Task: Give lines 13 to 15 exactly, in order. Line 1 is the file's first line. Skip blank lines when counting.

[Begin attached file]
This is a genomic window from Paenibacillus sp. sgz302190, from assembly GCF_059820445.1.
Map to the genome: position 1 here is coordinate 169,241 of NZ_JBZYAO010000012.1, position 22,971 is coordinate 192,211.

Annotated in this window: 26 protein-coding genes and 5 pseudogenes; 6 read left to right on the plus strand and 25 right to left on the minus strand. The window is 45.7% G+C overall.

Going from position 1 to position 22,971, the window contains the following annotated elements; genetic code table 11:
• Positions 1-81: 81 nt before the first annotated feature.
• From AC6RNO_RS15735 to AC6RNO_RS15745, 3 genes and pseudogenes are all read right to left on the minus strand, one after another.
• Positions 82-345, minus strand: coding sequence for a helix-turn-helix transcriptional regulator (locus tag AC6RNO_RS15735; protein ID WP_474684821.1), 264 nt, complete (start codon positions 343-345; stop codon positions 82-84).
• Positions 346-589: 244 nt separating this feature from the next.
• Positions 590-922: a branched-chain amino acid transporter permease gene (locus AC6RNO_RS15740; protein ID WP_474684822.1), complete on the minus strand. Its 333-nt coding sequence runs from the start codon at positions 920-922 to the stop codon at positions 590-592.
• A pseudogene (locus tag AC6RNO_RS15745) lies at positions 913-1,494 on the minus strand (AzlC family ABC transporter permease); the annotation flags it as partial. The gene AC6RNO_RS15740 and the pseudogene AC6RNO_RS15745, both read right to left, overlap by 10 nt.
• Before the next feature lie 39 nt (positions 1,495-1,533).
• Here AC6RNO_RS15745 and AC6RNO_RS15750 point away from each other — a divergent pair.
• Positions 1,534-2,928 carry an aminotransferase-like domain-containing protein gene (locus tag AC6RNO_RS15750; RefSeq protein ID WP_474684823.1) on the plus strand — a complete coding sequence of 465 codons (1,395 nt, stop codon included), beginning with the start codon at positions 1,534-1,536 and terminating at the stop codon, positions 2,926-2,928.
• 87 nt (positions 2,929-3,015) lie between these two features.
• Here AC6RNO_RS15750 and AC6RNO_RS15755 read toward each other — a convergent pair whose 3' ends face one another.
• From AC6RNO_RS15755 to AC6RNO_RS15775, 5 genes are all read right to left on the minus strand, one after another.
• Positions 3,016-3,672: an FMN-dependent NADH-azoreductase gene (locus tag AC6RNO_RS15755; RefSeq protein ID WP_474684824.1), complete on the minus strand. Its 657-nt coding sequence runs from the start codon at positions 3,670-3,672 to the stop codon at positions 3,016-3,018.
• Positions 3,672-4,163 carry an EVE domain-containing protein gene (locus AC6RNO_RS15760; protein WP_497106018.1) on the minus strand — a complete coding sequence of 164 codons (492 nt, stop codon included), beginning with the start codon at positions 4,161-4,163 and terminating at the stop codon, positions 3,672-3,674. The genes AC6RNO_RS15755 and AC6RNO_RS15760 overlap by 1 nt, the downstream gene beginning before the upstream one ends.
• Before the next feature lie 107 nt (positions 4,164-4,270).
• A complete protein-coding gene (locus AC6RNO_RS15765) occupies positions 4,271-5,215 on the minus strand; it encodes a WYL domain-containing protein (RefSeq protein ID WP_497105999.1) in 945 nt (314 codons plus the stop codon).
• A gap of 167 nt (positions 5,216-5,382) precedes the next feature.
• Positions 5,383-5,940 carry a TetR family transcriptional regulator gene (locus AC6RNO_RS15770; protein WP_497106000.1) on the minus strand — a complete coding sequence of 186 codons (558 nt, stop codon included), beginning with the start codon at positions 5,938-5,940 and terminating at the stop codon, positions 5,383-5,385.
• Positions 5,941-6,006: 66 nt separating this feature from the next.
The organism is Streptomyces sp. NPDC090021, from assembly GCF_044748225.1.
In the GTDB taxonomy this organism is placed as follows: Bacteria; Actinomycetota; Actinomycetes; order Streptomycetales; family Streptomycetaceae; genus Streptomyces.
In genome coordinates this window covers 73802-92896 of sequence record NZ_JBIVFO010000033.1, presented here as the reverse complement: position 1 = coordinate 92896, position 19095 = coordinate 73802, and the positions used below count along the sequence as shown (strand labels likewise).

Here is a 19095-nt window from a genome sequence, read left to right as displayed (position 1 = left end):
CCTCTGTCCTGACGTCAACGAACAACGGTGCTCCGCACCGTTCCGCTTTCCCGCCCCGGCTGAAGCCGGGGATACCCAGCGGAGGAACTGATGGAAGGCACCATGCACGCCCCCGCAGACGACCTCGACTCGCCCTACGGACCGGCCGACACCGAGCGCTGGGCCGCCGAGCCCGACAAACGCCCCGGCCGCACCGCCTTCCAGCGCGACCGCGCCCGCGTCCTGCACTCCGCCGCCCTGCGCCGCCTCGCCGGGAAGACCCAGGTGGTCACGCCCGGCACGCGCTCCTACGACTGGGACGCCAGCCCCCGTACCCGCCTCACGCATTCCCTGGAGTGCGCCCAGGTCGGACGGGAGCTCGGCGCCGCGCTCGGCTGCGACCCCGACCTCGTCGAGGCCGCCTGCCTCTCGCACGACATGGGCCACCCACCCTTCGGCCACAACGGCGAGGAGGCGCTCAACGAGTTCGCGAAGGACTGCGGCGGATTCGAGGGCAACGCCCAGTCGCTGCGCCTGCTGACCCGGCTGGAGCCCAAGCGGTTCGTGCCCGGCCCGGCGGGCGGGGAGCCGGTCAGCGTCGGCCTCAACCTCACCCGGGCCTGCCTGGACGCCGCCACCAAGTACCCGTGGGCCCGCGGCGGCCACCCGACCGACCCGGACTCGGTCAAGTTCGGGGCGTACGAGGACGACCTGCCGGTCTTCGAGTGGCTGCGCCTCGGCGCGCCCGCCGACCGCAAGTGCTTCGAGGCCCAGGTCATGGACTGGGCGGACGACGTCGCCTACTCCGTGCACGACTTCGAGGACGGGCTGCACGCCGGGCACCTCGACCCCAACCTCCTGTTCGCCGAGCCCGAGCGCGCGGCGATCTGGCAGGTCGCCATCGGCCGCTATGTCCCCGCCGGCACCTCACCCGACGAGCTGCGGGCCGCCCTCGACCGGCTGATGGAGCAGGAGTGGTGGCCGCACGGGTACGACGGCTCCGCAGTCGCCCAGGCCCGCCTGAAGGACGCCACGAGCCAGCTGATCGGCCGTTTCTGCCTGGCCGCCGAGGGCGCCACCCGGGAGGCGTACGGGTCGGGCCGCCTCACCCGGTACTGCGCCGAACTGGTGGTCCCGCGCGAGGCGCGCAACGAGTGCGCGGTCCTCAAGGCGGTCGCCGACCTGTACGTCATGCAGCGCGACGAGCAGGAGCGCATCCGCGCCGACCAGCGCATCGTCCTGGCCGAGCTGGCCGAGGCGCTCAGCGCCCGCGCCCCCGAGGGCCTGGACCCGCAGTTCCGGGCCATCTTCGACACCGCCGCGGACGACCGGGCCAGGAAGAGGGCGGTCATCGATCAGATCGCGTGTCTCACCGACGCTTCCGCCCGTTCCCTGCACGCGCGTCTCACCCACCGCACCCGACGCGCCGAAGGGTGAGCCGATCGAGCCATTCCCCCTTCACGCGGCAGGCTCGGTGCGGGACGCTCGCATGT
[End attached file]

• Positions 1,534-2,928 carry an aminotransferase-like domain-containing protein gene (locus tag AC6RNO_RS15750; RefSeq protein ID WP_474684823.1) on the plus strand — a complete coding sequence of 465 codons (1,395 nt, stop codon included), beginning with the start codon at positions 1,534-1,536 and terminating at the stop codon, positions 2,926-2,928.
• 87 nt (positions 2,929-3,015) lie between these two features.
• Here AC6RNO_RS15750 and AC6RNO_RS15755 read toward each other — a convergent pair whose 3' ends face one another.